Computing is a huge asset for any individual in the world today. As the national curriculum puts it, “a high-quality computing education equips pupils to use computational thinking and creativity to understand and change the world” (2013, p.1). We gather from this the global and national significance it is to have our young people fully equipped to deal with the ever-growing technological world around them. In a world of cyber-terrorism, hacking and the like it is important for young people to not simply be passive consumers of technology, but active participants with critical knowledge of the languages and platforms used by different programmes. Though the amount of households connected to the Internet has increased significantly over the years, from 57% in 2006 to 90% in 2017, this does not necessarily mean that young people are learning how to use it (ONS, 2017). As well as the 10% of unconnected households, many households Internet use is solely an adult’s privilege or simply used for consumption rather than education.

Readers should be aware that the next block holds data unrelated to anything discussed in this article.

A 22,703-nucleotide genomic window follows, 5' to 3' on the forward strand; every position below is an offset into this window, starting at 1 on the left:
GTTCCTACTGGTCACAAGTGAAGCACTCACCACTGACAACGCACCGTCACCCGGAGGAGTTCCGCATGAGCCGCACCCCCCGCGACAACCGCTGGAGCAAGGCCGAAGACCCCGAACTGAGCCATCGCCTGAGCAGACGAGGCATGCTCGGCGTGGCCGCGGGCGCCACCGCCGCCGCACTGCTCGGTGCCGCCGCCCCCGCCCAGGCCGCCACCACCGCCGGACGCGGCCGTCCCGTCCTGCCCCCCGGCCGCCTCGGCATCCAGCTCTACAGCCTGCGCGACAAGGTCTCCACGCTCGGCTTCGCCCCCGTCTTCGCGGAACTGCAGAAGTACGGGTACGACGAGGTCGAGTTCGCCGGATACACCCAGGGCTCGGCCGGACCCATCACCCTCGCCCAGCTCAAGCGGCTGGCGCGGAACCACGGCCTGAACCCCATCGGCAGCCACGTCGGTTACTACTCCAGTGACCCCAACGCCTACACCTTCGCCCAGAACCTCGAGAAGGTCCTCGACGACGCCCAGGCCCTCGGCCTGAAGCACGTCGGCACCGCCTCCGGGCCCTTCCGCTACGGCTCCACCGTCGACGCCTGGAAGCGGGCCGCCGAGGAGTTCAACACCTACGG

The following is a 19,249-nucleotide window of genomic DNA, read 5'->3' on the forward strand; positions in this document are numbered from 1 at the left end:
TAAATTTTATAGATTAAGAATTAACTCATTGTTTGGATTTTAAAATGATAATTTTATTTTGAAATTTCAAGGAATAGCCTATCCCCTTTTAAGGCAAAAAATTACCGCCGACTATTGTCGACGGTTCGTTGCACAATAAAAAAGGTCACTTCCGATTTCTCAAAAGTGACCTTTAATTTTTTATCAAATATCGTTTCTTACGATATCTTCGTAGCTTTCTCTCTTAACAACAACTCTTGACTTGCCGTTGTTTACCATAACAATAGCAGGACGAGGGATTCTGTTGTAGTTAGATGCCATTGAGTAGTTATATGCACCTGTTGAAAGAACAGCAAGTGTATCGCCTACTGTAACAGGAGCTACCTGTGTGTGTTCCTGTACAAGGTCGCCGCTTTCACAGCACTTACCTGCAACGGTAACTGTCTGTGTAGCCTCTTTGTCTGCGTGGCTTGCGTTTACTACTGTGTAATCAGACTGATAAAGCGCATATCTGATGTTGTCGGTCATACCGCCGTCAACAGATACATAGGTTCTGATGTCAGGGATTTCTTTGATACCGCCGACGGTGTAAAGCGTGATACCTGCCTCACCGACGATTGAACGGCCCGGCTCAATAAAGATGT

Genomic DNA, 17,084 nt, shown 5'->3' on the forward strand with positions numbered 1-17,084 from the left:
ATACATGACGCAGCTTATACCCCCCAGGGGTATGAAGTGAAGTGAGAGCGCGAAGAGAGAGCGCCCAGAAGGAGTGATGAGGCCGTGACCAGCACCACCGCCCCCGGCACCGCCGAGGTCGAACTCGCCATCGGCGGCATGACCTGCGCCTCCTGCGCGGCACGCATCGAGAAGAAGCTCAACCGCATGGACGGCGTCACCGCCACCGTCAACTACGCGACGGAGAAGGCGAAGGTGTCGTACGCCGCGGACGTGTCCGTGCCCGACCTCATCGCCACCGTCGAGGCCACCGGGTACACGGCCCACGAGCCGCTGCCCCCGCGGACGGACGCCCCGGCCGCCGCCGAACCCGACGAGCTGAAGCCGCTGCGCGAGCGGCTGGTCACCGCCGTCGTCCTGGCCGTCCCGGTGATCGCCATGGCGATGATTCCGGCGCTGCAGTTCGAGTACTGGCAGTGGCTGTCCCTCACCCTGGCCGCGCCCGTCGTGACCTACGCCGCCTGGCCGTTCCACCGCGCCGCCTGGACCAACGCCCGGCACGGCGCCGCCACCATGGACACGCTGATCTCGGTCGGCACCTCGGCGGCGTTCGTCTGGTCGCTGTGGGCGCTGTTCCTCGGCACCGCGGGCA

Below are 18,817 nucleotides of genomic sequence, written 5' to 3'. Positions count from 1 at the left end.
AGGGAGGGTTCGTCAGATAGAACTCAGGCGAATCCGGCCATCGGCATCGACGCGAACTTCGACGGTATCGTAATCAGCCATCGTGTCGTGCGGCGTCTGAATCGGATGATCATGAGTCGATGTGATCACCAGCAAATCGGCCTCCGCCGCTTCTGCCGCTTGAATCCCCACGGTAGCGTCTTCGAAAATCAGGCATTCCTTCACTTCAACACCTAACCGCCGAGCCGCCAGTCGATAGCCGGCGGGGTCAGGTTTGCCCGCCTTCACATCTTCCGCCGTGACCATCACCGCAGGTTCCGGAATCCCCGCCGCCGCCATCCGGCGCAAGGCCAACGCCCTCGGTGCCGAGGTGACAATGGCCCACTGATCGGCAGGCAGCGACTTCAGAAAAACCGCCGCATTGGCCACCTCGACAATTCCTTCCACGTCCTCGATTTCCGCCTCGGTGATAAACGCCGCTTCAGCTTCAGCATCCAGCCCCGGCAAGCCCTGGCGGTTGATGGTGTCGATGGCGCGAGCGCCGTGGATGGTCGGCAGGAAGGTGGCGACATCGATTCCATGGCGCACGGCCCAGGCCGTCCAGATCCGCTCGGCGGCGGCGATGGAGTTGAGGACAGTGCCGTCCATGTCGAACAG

During my first weeks in my placement school, it became very clear that some of these children had very limited access to computers. Simply using a mouse was a struggle for many of them. With these handicaps, many of the children were lost and left behind during ICT classes which for some was an opportunity to show their skills and for others a frustration at not being able to do what their counterparts were able to do on Scratch. I decided to work with a group of students who are among the lowest in ARE. These students are not only Pupil Premium students but also had been taken out of ICT classes in the past to work on other subjects. I chose the activity Animate Your Name from the Hour of Code website, as it is very similar to the activity that the class is expected to complete in ICT.